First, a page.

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תביא כבש בן שנתו לעלה ובן יונה או תר לחטאת... וכפר עליה הכהן וטהרה

She shall bring a sheep within its first year for an Elevation-offering and a young dove or a turtle dove for a Sin-offering… and the Kohen shall provide atonement for her and she shall leave purified. (12:6,8)

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The new mother is required to bring a korban, sacrifice, to atone – for what? This woman just brought a new neshamah, soul, into the world. She should be the recipient of accolades. Yet, she must bring a korban to atone for herself. Chazal teach that Moshiach will not arrive until all of the neshamos that are “waiting” in Heaven are born. She, in fact, was mekareiv, brought closer, the geulah, Final Redemption. Still, she must bring a korban for atonement. Chazal address this question and explain that, because during the extreme pangs of childbirth she had uttered an oath, “Never again.” Clearly, she regrets even the thought. Therefore, an atonement is required to expunge something that she articulated under duress and certainly did not mean.

Horav Chaim Zaitchik, zl, offers another approach towards understanding the necessity for atonement. Concerning the mitzvah of Mechias zeichar Amalek, the Torah writes: Zachar es asher asah lecha Amalek… timcheh es zeichar Amalek – Lo sishkach, “Remember what Amalek did to you… you shall wipe out the memory of Amalek – you shall not forget!” Chazal explore the redundancy of the admonishment. Remember to wipe out – do not forget; zachor – remember – vocally; lo sishkach – do not forget – in your heart. Therefore, we must reiterate in our minds our animus for what Amalek did to us and express it. .

Rav Zaitchik takes a more practical approach. Indeed, there was a time when we had Amalek on our minds constantly. We were surrounded by enemies at every front. Even now, when we have finally been able to return to Eretz Yisrael, we must stand in readiness, never knowing when the next Arab terrorist will decide to wreak havoc on our lives. Let us imagine the following scenario. We have finally rid ourselves of our enemies. Hashem has seen to it that we are free of external adversity. The dogs are not just at bay; they are gone – forever. The defense minister has retired. We no longer need an army. His position is superfluous. The question is: Will we still remember to thank Hashem?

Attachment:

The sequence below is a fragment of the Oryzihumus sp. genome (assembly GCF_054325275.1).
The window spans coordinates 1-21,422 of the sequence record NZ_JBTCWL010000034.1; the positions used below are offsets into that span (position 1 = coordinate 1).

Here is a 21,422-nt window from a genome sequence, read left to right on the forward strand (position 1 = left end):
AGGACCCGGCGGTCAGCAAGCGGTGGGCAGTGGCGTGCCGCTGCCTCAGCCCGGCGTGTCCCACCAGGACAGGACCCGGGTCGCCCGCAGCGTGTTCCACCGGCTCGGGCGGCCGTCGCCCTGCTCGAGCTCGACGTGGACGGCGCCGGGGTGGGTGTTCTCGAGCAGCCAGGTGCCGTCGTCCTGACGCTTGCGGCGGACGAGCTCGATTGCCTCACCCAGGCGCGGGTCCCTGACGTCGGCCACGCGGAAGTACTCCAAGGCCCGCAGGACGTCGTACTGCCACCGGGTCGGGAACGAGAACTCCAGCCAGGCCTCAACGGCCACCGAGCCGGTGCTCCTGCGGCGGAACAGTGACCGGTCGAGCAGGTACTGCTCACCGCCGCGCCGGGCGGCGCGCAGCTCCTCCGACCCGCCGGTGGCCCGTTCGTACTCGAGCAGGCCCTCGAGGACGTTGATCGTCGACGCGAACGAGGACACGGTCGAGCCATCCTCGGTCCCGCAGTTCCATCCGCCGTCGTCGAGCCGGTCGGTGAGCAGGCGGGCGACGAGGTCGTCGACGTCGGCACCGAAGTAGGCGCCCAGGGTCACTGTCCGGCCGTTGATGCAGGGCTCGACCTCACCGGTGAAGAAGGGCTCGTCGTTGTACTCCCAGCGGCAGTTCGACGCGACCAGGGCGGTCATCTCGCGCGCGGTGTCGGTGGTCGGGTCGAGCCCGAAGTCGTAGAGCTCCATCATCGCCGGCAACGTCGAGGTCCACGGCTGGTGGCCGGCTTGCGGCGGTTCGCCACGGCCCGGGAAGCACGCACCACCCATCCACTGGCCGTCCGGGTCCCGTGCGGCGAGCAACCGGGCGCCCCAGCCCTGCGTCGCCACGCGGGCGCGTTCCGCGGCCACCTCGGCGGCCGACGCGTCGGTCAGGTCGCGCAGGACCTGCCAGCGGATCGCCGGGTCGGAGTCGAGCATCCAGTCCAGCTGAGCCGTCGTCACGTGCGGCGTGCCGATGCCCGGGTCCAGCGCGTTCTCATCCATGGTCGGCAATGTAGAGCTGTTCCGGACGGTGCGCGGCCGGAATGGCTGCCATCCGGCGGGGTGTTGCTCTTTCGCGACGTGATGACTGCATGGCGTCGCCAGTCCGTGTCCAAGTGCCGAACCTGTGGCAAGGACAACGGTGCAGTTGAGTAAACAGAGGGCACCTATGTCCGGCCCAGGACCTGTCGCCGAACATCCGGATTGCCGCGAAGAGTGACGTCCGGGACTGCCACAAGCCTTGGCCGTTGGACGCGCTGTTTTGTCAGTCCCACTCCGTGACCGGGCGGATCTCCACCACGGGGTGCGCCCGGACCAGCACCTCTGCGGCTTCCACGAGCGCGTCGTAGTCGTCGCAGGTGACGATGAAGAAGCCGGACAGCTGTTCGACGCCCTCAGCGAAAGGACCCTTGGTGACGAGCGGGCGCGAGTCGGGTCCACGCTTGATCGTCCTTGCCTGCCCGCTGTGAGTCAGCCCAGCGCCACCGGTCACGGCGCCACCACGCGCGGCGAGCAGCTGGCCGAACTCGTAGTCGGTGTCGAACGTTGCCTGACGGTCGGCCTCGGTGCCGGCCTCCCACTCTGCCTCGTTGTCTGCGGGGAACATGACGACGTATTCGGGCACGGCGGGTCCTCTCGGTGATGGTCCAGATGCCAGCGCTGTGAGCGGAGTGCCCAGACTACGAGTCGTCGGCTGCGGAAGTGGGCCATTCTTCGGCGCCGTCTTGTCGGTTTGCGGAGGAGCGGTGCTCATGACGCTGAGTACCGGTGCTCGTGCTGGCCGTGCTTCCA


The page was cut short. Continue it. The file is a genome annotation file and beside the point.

To this, the Torah responds: Even when you are at peace, and the threat of Amalek no longer looms over you – Lo sischkach, “Do not forget Hashem’s miracles.” It is easy to “remember” when we are surrounded by enemies on all sides. Will we, however, maintain this “memory” when it is only a “memory” – or will we forget? The Torah circumvents this problem by admonishing us – never forget what he did to you.

We quickly forget the pain, the sleepless nights, the torrent of tears that accompanied the tzarah, trouble, that had until recently enveloped and consumed our lives. Now that Hashem has listened to our prayers and the tzarah is in the past, we revert back to our lives of complacency, our substandard davening, learning and mitzvah observance. I use the word substandard, because, for a short while, we had been able to show that, when necessary, we are able to be intense in our observance and passionate in our commitment. We forget too quickly. Life goes back to usual.

Rav Zaitchik applies this idea to explain the atonement for a yoledes, woman who gives birth. Prior to delivering, she was in intense pain, the pangs of childbirth driving her to pray, to cry out to Hashem to allow this to pass quickly, without pain. Hashem listened; a healthy child was born; mother and child are doing well. What about Hashem? Life returns to normal and, sadly, we begin to take Hashem for granted – until the next time.

Many of us are given reprieves or second chances at life. Do we understand the meaning and value of these supplemental opportunities? Some of us do – for a while, while others simply go on as if nothing has ever happened. I recently read a letter from a frum, observant, woman, who was at death’s door until she was able to be the fortunate recipient of an organ from someone who was sadly not as fortunate. When we hear of the tremendous mazel of the recipient, we tend to ignore completely the fact that someone had to die in order for this transplant to take place. While the recipient’s family is celebrating ecstatically, another family is lamenting the death of their loved one.

This woman wrote a loving, poignant letter to the family of the organ donor. She expressed her gratitude to them and to their tragically-mourned daughter whose lung now breathes in her body. She described how her life was at its end. She could not go on. Even the most elementary and simple projects had become impossible for her to perform. Then she received the call: “A lung is available.” As she rode to the hospital, sharing the back of the ambulance with her own twenty-two-year old daughter, she realized that someone else’s daughter had just died, and she was receiving her lung. So many ideas ran through her mind as she was being prepped for surgery and given anesthesia. The next thing she knew, she was awake and breathing – on her own! A miracle had occurred.

How much she thanked Hashem! All of this is no surprise. We all thank Hashem – initially, but does it continue? Do we remember that we have been given a second chance? I, therefore, close with the sentence in this woman’s letter which was most moving and should be for us most memorable: “My promise to you is that I will never waste one moment of my life.”

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